1. The act of purifying; the act or operation of separating and removing from anything that which is impure or noxious, or heterogeneous or foreign to it; as, the purification of liquors, or of metals.
2. The act or operation of cleansing ceremonially, by removing any pollution or defilement.
When the days of her purification according to the law of Moses were accomplished. --Luke ii. 22.
3. A cleansing from guilt or the pollution of sin; the extinction of sinful desires, appetites, and inclinations.
n 1: the act of cleaning by getting rid of impurities
2: the process of removing impurities (as from oil or metals or
sugar etc.) [syn: refining, refinement]
3: a ceremonial cleansing from defilement or uncleanness by the
performance of appropriate rites [syn: purgation]
4: the act of purging of sin or guilt; moral or spiritual
cleansing; "purification through repentance"
the process by which a person unclean, according to the
Levitical law, and thereby cut off from the sanctuary and the
festivals, was restored to the enjoyment of all these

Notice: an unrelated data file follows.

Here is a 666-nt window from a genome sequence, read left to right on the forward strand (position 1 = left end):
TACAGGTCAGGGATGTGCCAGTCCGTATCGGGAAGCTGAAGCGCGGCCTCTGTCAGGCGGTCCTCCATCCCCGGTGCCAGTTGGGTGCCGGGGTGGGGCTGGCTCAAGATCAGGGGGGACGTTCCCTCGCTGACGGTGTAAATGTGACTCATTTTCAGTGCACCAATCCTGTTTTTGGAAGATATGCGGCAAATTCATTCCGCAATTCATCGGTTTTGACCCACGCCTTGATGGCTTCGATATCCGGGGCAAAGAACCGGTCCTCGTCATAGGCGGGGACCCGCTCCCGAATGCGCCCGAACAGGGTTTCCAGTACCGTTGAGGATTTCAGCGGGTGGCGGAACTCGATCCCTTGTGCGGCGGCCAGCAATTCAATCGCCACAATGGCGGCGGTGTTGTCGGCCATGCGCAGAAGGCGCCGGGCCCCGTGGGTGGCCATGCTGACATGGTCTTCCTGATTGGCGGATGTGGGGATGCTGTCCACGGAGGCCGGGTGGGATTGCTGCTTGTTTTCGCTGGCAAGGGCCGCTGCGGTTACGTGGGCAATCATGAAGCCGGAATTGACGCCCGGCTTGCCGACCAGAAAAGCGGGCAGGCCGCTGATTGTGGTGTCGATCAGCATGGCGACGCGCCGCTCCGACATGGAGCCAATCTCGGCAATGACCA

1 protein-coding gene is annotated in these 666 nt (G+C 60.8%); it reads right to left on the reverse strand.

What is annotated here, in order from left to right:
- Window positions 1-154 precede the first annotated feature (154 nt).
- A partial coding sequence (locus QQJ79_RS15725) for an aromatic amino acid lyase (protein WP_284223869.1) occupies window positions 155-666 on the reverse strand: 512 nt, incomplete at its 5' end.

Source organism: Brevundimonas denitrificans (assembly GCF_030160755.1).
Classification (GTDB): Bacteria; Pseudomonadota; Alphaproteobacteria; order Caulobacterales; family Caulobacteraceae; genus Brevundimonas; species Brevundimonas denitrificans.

The great annual purification of the people was on the Day of
But in the details of daily life there were special causes of
cermonial uncleanness which were severally provided for by
ceremonial laws enacted for each separate case. For example, the
case of the leper (Lev. 13, 14), and of the house defiled by
leprosy (14:49-53; see also Matt. 8:2-4). Uncleanness from
touching a dead body (Num. 19:11; Hos. 9:4; Hag. 2:13; Matt.
23:27; Luke 11:44). The case of the high priest and of the
Nazarite (Lev. 21:1-4, 10, 11; Num. 6:6, 7; Ezek. 44:25).
Purification was effected by bathing and washing the clothes
(Lev. 14:8, 9); by washing the hands (Deut. 21:6; Matt. 27:24);
washing the hands and feet (Ex. 30:18-21; Heb. 6:2, "baptisms",
R.V. marg., "washings;" 9:10); sprinkling with blood and water
(Ex. 24:5-8; Heb. 9:19), etc. Allusions to this rite are found
in Ps. 26:6; 51:7; Ezek. 36:25; Heb. 10:22.